Working in Product Management: 3 Month Review

My thinking is that not many folks have a good idea of what product is, or like me, failed to even be aware that it was a career path after graduating...
Okay, so you read the title and are probably thinking, “…does this guy want to do a 3-month review of working in product?..”


My thinking is that not many folks have a good idea of what product is, or like me, failed to even be aware that it was a career path after graduating college. Now don’t get me wrong, it’s not that I didn’t look at articles or listen to podcasts, it was just straight up that PRODUCT MANAGEMENT isn’t something that’s necessarily hyped up at career fairs and interview events…

Now you’re probably wondering what product management is… especially if you’re a student in college, which honestly based on the audience of my Linkedin, could be a lot of folks. Well, in a nutshell, product management is the department that is focused on:
  1. Intaking the feedback of customers and clients
  2. Crafting solutions that solve said customers/clients problems
  3. Sharing solutions with engineers and supervising the release of said solutions to ensure they solve the clients’ problems

Or, as Wikipedia puts it..

“…an organizational function within a company dealing with new product development, business justification, planning, verification, forecasting, pricing, product launch, and marketing of a product or products at all stages of the product life cycle.”

You’re probably wondering what made me switch from a sales role — quite honestly it is that I’ve always been a lifelong builder. Back in high school, I took a graphic design class and since then have built a myriad of websites for entrepreneurs and businesses, as well as been blessed to run my own digital marketing firm for a time. This idea of creating something from nothing has always fascinated me, and when combined with the ability to alleviate a pain that someone has, there’s no way that I could pass it up. So that’s why I switched, I like to build stuff.

Now, let me be frank — I AM NO EXPERT, by any means; I’ve only been in product since October of 2021. That being said, however, I have learned an insane amount just by getting in, keeping my eyes peeled, and my ears open. So, to explain what I’ve taken away in the past few months, here you go.

1. Outcomes Above All Else

So let’s take a baseball game for example. Let’s say the Dodgers (my favorite team) are playing the White Sox. The game starts 0–0. The Dodgers score 3 runs with a total of 3 hits — each of them a home run. In the same game, the White Sox score 1 run with a total of 10 hits. Now, on paper looking at that game, one could easily say well the White Sox played better because they got 10 hits even though it only resulted in 1 run. Now while this could technically be correct, at the end of the day it doesn’t mean anything. What matters is that the Dodgers scored 3 runs and the White Sox scored 1, resulting in a Dodger’s win.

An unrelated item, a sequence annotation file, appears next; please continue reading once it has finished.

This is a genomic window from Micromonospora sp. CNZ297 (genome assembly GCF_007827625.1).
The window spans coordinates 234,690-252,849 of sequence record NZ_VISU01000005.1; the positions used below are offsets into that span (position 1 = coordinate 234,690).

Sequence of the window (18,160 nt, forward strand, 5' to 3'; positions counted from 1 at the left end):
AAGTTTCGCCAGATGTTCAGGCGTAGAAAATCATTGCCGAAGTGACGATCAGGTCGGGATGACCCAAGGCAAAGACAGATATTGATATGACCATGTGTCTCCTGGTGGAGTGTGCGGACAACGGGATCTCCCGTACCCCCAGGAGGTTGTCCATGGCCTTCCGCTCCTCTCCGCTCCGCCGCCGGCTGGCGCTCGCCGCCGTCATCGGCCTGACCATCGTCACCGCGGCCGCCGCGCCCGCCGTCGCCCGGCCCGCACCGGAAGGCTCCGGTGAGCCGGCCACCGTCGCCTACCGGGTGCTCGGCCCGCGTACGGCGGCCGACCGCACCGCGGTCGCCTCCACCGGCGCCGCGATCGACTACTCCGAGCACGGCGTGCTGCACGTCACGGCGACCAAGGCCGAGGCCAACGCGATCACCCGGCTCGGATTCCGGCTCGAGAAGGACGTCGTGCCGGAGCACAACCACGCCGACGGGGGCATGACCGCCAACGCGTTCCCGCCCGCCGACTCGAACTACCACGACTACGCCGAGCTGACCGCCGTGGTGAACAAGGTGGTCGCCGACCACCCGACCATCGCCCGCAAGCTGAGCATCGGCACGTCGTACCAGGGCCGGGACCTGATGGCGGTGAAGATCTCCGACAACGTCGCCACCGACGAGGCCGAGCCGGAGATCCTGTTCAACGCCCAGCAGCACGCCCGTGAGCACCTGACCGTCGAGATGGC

My point is, the outcome is all that matters. In product, it’s the same thing. A client or customer presents a problem, we craft a solution and then provide that solution to the client. Nothing matters as much as solving that problem. The positive outcome of a happy client and a solved solution should be the top priority of any product manager.

2. Details Matter

I know this one might seem obvious BUT, I had to stress its importance. When in product, business, neurosurgery, or life really, we can’t afford to miss the details. Too often we let things slide by and we miss them because we’re too busy focusing on the big picture. Have you ever seen those videos where they show something outrageous, then ask you what color clothes a person was wearing?

It’s no wonder why eyewitness accounts cause roughly 52% of wrongful convictions according to Ohio State University — we often get caught up in the big event or ask in front of us, and yet fail to remember and explore the small things that can make all the difference. The point is, I’ve learned that details matter, and glossing over them can have large consequences.

3. Ask Why

Now, this being my final point, is probably the most important. Software engineers are a valuable group of people, especially talented software engineers. Combine this with a constant flow of customer feedback it can seem at times to all be just white noise. It’s because of this that as a product manager, we ask why.

  • Why should we do this feature?
  • How will this help you?
  • What is our current availability to work on this?
  • Why do you need it right now?
  • What is at stake if we don’t do this right now?

It’s important to ask these questions when evaluating a new feature opportunity or request. In product, I’ve learned that it’s not about what you say yes to, but what matters is what you say no to.

So, that’s it. I’m just kidding. I’ve learned so much more in my first couple of months in product management. Most of it has been tactical — learning sprints, planning, and how to think about a business environment, but here in this list, I’ve included some of the high-level concepts that have been impressed upon me. If you’d like to get a bit more insight into what else I’ve learned from a tactical perspective, I recorded a quick video about it so you can check out WTF is Product Management on Youtube. Hopefully, after reading this you can come to a bit more of an educated conclusion in figuring out if product management might be a career path for you.